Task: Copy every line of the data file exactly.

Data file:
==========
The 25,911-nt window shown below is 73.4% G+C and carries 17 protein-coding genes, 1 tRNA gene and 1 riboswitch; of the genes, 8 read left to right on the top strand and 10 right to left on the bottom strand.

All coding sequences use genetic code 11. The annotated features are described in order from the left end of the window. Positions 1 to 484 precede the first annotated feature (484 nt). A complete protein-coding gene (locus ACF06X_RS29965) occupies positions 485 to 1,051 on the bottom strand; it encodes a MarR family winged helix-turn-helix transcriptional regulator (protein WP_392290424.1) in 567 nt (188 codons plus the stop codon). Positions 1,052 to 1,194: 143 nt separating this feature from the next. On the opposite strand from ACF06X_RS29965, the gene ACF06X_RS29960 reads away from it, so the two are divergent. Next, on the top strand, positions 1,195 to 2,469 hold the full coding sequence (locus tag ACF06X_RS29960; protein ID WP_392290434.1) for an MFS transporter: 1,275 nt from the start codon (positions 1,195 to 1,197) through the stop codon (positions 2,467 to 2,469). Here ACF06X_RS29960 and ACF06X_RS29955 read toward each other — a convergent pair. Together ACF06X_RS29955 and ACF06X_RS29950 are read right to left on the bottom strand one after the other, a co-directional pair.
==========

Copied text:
The 25,911-nt window shown below is 73.4% G+C and carries 17 protein-coding genes, 1 tRNA gene and 1 riboswitch; of the genes, 8 read left to right on the top strand and 10 right to left on the bottom strand.

All coding sequences use genetic code 11. The annotated features are described in order from the left end of the window. Positions 1 to 484 precede the first annotated feature (484 nt). A complete protein-coding gene (locus ACF06X_RS29965) occupies positions 485 to 1,051 on the bottom strand; it encodes a MarR family winged helix-turn-helix transcriptional regulator (protein WP_392290424.1) in 567 nt (188 codons plus the stop codon). Positions 1,052 to 1,194: 143 nt separating this feature from the next. On the opposite strand from ACF06X_RS29965, the gene ACF06X_RS29960 reads away from it, so the two are divergent. Next, on the top strand, positions 1,195 to 2,469 hold the full coding sequence (locus tag ACF06X_RS29960; protein ID WP_392290434.1) for an MFS transporter: 1,275 nt from the start codon (positions 1,195 to 1,197) through the stop codon (positions 2,467 to 2,469). Here ACF06X_RS29960 and ACF06X_RS29955 read toward each other — a convergent pair. Together ACF06X_RS29955 and ACF06X_RS29950 are read right to left on the bottom strand one after the other, a co-directional pair.